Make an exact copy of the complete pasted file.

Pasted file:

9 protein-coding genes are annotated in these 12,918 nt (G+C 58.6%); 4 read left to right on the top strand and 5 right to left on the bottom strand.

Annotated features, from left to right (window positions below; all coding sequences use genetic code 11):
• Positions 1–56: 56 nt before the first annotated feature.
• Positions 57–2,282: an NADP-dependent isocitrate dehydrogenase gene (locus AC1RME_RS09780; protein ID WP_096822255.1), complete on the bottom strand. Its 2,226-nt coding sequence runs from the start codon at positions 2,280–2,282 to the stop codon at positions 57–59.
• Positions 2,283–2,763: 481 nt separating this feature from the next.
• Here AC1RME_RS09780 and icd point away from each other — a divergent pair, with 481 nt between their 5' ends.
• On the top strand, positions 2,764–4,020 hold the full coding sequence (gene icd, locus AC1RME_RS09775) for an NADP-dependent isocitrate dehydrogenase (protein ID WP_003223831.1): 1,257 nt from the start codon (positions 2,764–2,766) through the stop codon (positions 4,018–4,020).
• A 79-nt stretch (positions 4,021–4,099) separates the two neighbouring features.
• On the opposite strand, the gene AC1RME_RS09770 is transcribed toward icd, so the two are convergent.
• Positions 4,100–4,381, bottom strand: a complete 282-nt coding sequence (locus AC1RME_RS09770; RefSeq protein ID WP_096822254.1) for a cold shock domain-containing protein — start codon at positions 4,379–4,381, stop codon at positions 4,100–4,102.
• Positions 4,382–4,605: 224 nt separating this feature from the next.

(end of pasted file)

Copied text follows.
9 protein-coding genes are annotated in these 12,918 nt (G+C 58.6%); 4 read left to right on the top strand and 5 right to left on the bottom strand.

Annotated features, from left to right (window positions below; all coding sequences use genetic code 11):
• Positions 1–56: 56 nt before the first annotated feature.
• Positions 57–2,282: an NADP-dependent isocitrate dehydrogenase gene (locus AC1RME_RS09780; protein ID WP_096822255.1), complete on the bottom strand. Its 2,226-nt coding sequence runs from the start codon at positions 2,280–2,282 to the stop codon at positions 57–59.
• Positions 2,283–2,763: 481 nt separating this feature from the next.
• Here AC1RME_RS09780 and icd point away from each other — a divergent pair, with 481 nt between their 5' ends.
• On the top strand, positions 2,764–4,020 hold the full coding sequence (gene icd, locus AC1RME_RS09775) for an NADP-dependent isocitrate dehydrogenase (protein ID WP_003223831.1): 1,257 nt from the start codon (positions 2,764–2,766) through the stop codon (positions 4,018–4,020).
• A 79-nt stretch (positions 4,021–4,099) separates the two neighbouring features.
• On the opposite strand, the gene AC1RME_RS09770 is transcribed toward icd, so the two are convergent.
• Positions 4,100–4,381, bottom strand: a complete 282-nt coding sequence (locus AC1RME_RS09770; RefSeq protein ID WP_096822254.1) for a cold shock domain-containing protein — start codon at positions 4,379–4,381, stop codon at positions 4,100–4,102.
• Positions 4,382–4,605: 224 nt separating this feature from the next.